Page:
(Un Angelo per Satana)
Director – Camillo Mastrocinque, Screenplay – Guiseppe Mangione & Camillo Mastrocinque, Based on the Novel by Luigi Emmanuele, Producer – Liliana Biancini, Photography (b&w) – Guiseppe Aquari, Music – Francesco De Masi, Art Direction – Gerard Cohen & Martine Cohen. Production Company – Discobolo Film.
Barbara Steele (Harriet Montebruno/Maddalena Montebruno), Anthony Steffen (Roberto Merigi), Claudio Gora (Count Montebruno), Ursula Davis (Rita), Maureen Melrose (Illa), Mario Brega (Carlo Lionesi), Vassili Kans (Dario Morelli), Aldo Berti (Vittorio)
Roberto Merigi arrives in a small lakeside village, having been brought there by Count Montebruno to restore a 200-year-old statue that has been dredged from the bottom of the lake. The villagers react in fear, believing the statue to be cursed. As Roberto sets to work, Harriet, the beautiful heir to the Montebruno estate, returns home after many years. Asking Harriet to model for the statue, which is that of her ancestor Maddalena, Roberto is attracted to her. He falls into a dream where he is contacted by the ghost of Belinda, Maddalena’s homely cousin, where he learns how she longed for love and threw herself in the lake with the statue after she found Maddalena in the arms of the sculptor whom she desired. Roberto is witness as Harriet abruptly changes and starts to call herself Belinda. Seemingly possessed by the spirit of Belinda, she goes into the village, using her desirability to seduce and wind men around her little finger and then driving them to acts of murder and mayhem to exact revenge against the village.
In the 1960s, Italy produced an extraordinary series of Gothic films. The genre was begun with I Vampiri (1957) but was popularised by the international success of Mario Bava’s Black Sunday (1960). These were building on the horror revival begun by Hammer Films and Roger Corman’s Edgar Allan Poe adaptations but quickly created their own unique and distinctive style. Most of the Italian Gothic films took place in 19th Century settings in big old houses and castles. Unlike Hammer Films and Corman, the Italians liked to shoot in black-and-white, which offered a distinctive visual trademark with its stark contrasts of shadow and moody atmosphere. Unlike Hammer, the Italian Gothic frequently ventured into ghosts stories. There was also the common recurrent theme of an obsession with beauty and disfigurement.
Following her breakout role as the witch in Black Sunday, British actress Barbara Steele became the undisputed queen of Italian Gothic cinema. Her eerie and wide-eyed beauty had her often cast in these films as a femme fatale, a woman tormented by a mad husband or haunted/possessed by her ancestor. She appeared in several films of the Italian Gothic cycle such as The Terror of Dr Hichcock (1962), The Spectre (1963), Castle of Blood/The Long Night of Terror (1964), The Long Hair of Death (1964), Nightmare Castle/The Faceless Monster (1965), Terror-Creatures from the Grave (1965) and Revenge of the Blood Beast/The She-Beast (1965), as well as ventured to the US to appear in one Roger Corman Poe film with Pit and the Pendulum (1961). Although Steele appeared in twice as many non-genre Italian films during this period, including Federico Fellini’s 8½ (1963), it is for her horror roles that she has become a cult figure.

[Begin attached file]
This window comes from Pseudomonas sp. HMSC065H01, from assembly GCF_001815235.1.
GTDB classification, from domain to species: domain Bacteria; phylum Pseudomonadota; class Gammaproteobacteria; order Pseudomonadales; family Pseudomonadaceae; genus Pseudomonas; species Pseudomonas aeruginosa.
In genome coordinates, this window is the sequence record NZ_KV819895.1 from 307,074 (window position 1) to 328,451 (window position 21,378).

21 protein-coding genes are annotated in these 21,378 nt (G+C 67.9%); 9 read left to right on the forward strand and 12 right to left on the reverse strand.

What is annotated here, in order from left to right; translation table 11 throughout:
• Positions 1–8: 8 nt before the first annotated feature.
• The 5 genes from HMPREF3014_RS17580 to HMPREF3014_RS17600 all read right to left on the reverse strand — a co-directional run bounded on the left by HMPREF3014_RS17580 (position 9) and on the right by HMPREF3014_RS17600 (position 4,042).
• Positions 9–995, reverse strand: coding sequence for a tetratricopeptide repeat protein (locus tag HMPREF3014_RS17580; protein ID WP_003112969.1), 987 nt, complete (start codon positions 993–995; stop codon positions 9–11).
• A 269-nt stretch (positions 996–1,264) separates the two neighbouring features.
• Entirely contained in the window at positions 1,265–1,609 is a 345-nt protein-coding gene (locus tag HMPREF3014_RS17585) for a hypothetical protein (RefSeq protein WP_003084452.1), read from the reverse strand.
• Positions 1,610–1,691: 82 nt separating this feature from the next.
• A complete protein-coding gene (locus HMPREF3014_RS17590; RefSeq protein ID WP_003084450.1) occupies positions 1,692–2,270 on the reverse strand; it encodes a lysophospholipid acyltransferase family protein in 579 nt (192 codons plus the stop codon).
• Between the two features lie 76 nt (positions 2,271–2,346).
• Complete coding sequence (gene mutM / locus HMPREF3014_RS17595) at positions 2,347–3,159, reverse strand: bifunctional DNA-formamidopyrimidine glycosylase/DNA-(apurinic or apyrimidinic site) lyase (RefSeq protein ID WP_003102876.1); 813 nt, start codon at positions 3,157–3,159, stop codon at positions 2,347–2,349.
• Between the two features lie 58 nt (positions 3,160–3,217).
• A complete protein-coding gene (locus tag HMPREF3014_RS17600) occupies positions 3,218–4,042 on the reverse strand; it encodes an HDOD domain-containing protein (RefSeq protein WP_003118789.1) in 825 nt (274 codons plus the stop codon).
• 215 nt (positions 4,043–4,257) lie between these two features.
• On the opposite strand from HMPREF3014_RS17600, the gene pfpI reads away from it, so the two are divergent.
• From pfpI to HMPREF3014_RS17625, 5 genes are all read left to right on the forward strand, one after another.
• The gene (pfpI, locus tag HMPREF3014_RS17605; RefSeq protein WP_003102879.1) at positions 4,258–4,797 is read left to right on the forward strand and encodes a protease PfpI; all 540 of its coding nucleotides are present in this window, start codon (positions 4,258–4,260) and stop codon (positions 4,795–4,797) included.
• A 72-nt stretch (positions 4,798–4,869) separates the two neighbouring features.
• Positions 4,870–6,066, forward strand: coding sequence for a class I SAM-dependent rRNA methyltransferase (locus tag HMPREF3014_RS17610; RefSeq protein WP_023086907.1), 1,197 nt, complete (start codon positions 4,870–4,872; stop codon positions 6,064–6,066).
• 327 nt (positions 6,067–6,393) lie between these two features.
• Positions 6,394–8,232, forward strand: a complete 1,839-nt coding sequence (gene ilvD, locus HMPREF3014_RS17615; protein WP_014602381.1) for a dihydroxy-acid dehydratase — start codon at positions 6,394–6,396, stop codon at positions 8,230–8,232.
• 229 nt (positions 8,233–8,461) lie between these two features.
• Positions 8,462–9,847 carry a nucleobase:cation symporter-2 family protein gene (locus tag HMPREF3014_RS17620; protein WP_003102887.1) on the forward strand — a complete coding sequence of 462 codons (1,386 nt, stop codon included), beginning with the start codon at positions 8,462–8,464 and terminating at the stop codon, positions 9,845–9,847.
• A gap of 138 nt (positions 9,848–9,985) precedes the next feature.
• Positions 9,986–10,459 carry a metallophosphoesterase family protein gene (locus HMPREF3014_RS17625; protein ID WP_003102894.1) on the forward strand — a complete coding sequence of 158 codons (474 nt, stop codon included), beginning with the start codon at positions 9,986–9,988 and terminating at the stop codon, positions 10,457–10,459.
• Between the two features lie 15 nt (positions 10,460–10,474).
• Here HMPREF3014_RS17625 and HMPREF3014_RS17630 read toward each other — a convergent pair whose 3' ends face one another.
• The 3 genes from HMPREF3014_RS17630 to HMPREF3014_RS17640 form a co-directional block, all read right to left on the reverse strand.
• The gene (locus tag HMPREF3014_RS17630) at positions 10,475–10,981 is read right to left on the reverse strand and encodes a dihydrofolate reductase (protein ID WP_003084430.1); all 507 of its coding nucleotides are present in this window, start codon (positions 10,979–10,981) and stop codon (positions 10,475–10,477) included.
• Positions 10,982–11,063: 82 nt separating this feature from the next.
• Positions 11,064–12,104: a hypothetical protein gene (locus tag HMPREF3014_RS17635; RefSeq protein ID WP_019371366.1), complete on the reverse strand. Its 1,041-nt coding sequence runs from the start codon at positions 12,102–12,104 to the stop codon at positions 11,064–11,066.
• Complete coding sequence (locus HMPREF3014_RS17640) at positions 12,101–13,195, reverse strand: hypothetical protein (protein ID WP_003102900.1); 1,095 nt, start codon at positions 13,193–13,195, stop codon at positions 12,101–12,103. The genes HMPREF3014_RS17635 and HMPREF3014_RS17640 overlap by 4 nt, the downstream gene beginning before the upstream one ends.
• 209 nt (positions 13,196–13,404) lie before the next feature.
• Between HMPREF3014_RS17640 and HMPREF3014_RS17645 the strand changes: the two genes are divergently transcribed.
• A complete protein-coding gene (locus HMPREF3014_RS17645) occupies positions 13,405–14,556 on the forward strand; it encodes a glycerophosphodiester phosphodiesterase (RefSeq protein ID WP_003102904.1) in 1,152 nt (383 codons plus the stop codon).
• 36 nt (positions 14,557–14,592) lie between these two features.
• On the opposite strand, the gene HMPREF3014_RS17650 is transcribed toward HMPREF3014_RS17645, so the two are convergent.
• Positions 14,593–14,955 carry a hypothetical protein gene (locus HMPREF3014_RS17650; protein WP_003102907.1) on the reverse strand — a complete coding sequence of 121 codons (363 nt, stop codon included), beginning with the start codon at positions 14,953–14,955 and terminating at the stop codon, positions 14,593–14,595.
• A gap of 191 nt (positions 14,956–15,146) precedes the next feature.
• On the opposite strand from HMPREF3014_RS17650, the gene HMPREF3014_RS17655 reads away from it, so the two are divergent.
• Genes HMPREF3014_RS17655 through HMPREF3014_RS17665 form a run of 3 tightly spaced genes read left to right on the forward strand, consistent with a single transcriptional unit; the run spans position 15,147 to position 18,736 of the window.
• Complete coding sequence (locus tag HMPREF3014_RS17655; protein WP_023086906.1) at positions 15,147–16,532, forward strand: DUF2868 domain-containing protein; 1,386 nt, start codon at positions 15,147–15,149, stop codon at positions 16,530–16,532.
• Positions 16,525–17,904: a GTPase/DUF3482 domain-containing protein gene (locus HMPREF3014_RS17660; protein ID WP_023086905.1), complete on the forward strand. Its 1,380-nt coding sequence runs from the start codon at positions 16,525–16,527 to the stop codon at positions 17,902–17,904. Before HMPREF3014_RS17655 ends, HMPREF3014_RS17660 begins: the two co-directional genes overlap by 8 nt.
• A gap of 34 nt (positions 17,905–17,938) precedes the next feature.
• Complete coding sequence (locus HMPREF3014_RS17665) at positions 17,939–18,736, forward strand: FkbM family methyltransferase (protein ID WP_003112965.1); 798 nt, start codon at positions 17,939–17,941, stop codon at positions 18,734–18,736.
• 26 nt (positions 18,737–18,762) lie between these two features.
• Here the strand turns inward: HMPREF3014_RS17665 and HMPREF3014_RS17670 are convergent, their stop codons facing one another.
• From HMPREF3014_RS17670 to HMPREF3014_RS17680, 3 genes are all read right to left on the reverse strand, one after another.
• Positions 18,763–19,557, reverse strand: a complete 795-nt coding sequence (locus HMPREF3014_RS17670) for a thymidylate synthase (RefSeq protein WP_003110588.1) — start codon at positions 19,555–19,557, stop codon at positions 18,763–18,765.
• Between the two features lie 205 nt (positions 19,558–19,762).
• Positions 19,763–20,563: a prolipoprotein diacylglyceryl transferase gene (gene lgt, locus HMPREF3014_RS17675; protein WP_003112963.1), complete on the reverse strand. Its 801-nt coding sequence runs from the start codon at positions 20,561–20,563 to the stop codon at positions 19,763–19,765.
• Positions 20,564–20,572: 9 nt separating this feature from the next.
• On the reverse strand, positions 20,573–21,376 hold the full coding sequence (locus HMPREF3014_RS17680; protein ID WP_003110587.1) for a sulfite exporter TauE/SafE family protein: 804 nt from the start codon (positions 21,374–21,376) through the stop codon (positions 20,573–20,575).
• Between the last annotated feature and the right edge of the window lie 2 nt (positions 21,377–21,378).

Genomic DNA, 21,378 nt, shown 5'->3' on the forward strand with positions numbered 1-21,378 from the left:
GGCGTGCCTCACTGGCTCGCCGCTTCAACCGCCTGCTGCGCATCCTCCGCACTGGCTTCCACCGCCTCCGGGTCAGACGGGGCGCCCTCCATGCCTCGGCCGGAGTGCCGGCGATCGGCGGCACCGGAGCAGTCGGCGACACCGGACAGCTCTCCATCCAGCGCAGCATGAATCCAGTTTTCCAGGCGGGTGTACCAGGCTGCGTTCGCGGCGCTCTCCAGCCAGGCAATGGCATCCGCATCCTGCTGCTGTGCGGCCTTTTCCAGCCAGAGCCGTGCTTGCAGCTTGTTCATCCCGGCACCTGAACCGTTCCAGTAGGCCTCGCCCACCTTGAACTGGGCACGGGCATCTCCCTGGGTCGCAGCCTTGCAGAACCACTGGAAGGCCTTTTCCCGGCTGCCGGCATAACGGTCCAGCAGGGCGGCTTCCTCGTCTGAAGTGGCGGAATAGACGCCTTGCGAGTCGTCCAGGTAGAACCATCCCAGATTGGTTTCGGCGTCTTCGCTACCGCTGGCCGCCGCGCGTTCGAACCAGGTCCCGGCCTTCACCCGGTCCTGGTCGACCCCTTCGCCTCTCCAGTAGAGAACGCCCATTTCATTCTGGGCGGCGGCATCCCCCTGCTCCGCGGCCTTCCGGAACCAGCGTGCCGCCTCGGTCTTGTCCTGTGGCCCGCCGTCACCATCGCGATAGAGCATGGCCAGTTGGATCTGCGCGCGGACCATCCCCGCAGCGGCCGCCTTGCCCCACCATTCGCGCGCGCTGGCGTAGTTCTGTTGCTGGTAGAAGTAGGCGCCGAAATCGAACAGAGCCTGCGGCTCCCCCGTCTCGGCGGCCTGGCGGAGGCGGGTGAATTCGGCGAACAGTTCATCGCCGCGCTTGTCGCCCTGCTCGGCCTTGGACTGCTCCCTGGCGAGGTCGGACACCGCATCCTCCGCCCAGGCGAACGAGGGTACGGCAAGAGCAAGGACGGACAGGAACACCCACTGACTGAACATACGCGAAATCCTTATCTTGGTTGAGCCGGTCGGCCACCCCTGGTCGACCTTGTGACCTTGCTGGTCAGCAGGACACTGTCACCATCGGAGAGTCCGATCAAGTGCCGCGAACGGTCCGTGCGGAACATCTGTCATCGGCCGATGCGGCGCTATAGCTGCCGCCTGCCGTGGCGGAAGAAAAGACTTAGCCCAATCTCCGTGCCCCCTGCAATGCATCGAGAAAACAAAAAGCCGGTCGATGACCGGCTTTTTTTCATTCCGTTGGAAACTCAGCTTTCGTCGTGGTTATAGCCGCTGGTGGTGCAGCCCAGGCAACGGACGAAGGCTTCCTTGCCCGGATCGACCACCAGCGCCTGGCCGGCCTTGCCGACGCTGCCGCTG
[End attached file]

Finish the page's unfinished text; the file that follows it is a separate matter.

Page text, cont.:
Camillo Mastrocinque is not another Mario Bava but does a perfectly good job in mimicking the same style. The opening is a beautiful piece of scene-setting – a boat crossing an eerily bare and haunted lake (that looks stunning in the black-and-white photography), the arrival at the big house with its foliage-covered stonework and lushly dressed interiors. In short course, An Angel for Satan ticks off all the boxes you associate with the Italian Gothic – romantic obsession; the past resurrected and/or its hold over descendants in the present in a seeming possession plot; the fixation with facial beauty; the atmospheric location shooting in big old castles/houses and exteriors filled with billowing backlit mist.
Camillo Mastrocinque places some extraordinary twists on this. The film comes with a remarkable streak of misogyny. In one amazing scene, Barbara Steele comes across gardener Aldo Berti, gets off her horse and comes up to him and asks him to take off her boots, then asks him if he has ever seen a woman nude whereupon she proceeds to strip in front of him and then whacks him in the face with her riding crop for looking at her. There are other such scenes like where she learns that maid Ursula Davis has been seeing schoolteacher Vassili Kans, asks him to come to her in the greenhouse whereupon she appears before him in a wedding dress and seduces him.
Barbara Steele becomes not unlike a femme fatale version of Max Von Sydow’s Leland Gaunt in Needful Things (1993), seducing and driving men wild with need and then turning them against their loved ones and each other. In formal dress and hat with long train, riding side-saddle and wielding a mean riding crop, Barbara Steele looks the absolute ideal of a Gothic dominatrix.
Where An Angel for Satan falls down is in its twist revelation about what is going on. [PLOT SPOILERS]. The film does an excellent job in building up the idea of a curse and the suggestion that Barbara Steele is being possessed by the spirit of the homely ancestor who committed suicide and is seeking vengeance. At this, the film works extremely well. However, at the twist revelation, it is revealed that Steele has merely been hypnotised by other people who are seeking revenge against the townspeople. This certainly comes as a surprise but falls into the improbable mundane thriller twists that the horror genre inherited for a few years after Les Diaboliques (1955) and became increasingly implausible in their contrived machinations.
Trailer here (in Italian)